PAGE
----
That's useful and all, but come on. Sally's uncle gave her a trust fund; you're giving me a FAFSA sheet?
- Don't drink in public. Drink at home. This Brazilian beverage delivery company will save you from those unseemly, embarrassing late night moments. Of course, drinking at home, alone, without friends isn't exactly all that better now is it?
- So while Mad Men gives us a quaint, fictionalized look at advertising in the 1960's, the One Club exhibition "The Real Men and Women of Madison Avenue and Their Impact on American Culture," at the New York Public Library's Science, Industry and Business Library beginning June 24 celebrates, well, the real men and women of advertising.
- David&Goliath redesigns. Uses Pink! (Hey, they wanted to make that point in the press release)
- Speaking of Twitter, a lot of fed-up users are defecting to a fancy new site called Plurk. Plurk enables users to follow conversational threads, and encourages use with "karma" points and little gifts. Also, the colors are soothing.
Today is Apple's Worldwide Developers Conference. If you don't own a Mac (I don't), don't own an iPhone (I don't) and don't live in San Francisco (I don't), clearly you are a loser of gargantuan proportions (I must be).
Is it a good thing or a bad thing when a brand has so much influence that it makes a person feel unworthy (I do) if they aren't a "club member?"
I've owned a Mac in its previous heydays (No, this is not the first time Apple has been insanely cool), but there was always one annoying thing that prevented me from coming back: some stupid employer edict, a must-have piece of software that wouldn't work on a Mac, an idiotic networking issue, the prevalence of cheap (though decidedly uncool) PCs, or the fact Club Mac simply didn't have the same sway Apple stores now do.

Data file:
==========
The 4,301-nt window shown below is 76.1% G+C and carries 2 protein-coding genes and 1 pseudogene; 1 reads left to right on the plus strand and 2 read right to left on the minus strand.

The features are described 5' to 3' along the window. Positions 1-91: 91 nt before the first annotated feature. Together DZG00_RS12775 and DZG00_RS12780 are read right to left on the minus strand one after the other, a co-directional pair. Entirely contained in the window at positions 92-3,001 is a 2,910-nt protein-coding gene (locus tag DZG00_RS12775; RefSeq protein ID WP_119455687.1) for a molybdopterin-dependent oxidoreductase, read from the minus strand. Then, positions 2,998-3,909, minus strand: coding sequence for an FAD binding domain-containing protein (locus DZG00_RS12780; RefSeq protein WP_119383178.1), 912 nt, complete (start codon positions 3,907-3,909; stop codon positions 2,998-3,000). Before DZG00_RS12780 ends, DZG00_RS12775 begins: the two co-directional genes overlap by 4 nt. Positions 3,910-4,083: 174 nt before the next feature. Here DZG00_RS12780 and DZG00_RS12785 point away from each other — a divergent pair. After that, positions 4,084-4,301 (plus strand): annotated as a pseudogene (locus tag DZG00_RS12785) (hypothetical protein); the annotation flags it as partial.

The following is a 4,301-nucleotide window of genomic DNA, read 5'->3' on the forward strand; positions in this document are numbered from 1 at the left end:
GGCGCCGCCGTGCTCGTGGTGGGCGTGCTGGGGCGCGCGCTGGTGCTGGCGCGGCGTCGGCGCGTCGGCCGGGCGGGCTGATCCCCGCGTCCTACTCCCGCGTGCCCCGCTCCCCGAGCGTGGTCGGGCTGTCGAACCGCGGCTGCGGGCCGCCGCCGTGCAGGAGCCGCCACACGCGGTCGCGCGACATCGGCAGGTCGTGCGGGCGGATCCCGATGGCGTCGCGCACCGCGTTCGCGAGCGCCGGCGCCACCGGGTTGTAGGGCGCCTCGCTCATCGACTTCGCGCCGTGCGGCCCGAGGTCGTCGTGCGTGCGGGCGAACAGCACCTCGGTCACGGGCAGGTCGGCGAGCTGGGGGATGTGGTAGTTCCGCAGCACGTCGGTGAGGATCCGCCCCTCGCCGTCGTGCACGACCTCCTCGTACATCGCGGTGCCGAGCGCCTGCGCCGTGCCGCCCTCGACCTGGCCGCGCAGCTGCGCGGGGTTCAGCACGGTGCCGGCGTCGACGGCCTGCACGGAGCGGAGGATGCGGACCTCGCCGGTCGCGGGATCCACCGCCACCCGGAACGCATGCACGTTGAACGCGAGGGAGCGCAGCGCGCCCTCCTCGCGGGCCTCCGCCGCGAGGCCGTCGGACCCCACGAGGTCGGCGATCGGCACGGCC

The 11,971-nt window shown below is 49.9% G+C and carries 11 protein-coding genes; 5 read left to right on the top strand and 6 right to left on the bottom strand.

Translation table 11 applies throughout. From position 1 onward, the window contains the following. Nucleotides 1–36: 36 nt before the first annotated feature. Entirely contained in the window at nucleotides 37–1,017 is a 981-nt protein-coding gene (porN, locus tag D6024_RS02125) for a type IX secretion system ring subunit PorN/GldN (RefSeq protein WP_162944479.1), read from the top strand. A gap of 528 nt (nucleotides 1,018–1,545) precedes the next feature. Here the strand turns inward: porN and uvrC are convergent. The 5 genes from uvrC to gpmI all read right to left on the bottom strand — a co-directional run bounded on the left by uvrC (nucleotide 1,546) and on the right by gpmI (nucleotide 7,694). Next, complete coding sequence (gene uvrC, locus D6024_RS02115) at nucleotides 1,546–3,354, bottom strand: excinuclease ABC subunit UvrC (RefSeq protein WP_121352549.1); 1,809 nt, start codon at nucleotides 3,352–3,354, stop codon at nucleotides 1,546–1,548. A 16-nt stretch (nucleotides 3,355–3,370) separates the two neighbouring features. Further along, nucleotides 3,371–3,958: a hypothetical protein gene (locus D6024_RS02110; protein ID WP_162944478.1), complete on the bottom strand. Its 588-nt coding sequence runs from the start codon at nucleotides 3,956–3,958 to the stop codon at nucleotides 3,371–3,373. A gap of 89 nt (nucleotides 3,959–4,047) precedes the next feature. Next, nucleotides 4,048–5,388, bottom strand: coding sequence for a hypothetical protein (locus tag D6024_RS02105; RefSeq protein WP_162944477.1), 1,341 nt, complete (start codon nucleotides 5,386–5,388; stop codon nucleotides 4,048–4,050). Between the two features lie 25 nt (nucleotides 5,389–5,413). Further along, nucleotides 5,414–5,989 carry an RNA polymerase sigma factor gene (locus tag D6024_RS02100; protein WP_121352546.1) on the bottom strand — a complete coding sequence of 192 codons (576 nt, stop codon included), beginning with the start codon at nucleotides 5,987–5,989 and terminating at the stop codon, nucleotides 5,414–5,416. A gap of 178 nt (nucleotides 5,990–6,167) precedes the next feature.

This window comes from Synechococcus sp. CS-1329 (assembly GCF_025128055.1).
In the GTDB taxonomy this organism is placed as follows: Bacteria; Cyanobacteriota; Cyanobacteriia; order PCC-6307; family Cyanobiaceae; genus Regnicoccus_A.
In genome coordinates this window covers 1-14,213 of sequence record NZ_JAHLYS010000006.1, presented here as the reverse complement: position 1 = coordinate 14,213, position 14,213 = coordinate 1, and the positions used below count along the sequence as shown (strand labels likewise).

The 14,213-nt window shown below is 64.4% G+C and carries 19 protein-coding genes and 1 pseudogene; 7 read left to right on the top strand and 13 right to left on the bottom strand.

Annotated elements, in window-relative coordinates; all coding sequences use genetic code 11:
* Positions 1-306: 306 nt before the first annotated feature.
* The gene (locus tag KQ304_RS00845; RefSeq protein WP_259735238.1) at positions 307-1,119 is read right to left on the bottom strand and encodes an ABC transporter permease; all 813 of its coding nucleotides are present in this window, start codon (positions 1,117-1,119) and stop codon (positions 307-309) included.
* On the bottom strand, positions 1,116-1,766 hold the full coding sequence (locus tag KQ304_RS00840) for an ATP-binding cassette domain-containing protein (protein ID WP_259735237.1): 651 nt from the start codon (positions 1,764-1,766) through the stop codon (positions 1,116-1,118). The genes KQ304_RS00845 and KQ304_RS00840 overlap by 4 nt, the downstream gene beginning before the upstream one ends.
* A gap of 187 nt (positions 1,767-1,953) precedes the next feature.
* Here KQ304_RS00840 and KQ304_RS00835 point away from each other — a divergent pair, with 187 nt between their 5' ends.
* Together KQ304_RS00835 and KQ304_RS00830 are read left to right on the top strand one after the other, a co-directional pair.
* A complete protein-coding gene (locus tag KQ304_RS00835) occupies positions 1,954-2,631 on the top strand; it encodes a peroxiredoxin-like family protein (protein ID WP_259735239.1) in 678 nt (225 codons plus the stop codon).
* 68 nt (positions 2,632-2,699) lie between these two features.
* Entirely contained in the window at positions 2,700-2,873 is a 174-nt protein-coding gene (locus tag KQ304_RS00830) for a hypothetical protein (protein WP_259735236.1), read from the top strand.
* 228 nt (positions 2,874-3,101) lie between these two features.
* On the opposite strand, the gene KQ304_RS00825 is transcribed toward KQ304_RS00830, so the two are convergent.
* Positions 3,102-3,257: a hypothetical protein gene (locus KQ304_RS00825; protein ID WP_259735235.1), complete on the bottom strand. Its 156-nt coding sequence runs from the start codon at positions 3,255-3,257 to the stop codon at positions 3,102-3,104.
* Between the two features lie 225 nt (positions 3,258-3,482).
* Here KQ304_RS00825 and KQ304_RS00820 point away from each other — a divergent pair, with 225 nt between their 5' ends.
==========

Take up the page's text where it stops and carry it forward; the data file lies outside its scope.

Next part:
Antwerp residents: if you're wondering why firetrucks are suddenly ubiquitous, slow-moving and sponsored by Tabasco, it's because those aren't firetrucks.
It's just your local buses, dressed like the life-saving vehicles they never grew up to become.
The bus-as-firetruck campaign was put together by Duval Guillaume, which explained -- slowly, so we could understand -- that "Tabasco is so hot that you need a fire truck to cool down your mouth after you've eaten some."
I recently got to sit down with Rhea Scott, Ridley Scott's daughter-in-law. (A breathy PR guy related that trivia to me about four times, which is why I mention it in the VERY. FIRST. SENTENCE.)
Rhea once headed the music video department at Propaganda. 10 years ago she started Little Minx, a production company focused on turning ad directors into filmmakers. From what I gathered in the film reels, directors are encouraged to treat each ad like a miniature manifesto. (It probably also helps to be a surrealist art fan.)
Little Minx is able to provide the necessary creative resources -- read: king-sized budget, the ideal artist's sponsorship -- through parent company RSA.
Rhea says the company was named for her second daughter, "the ultimate little minx" and the child actress in "Come Wander with Me," part of a promotional project called Exquisite Corpse.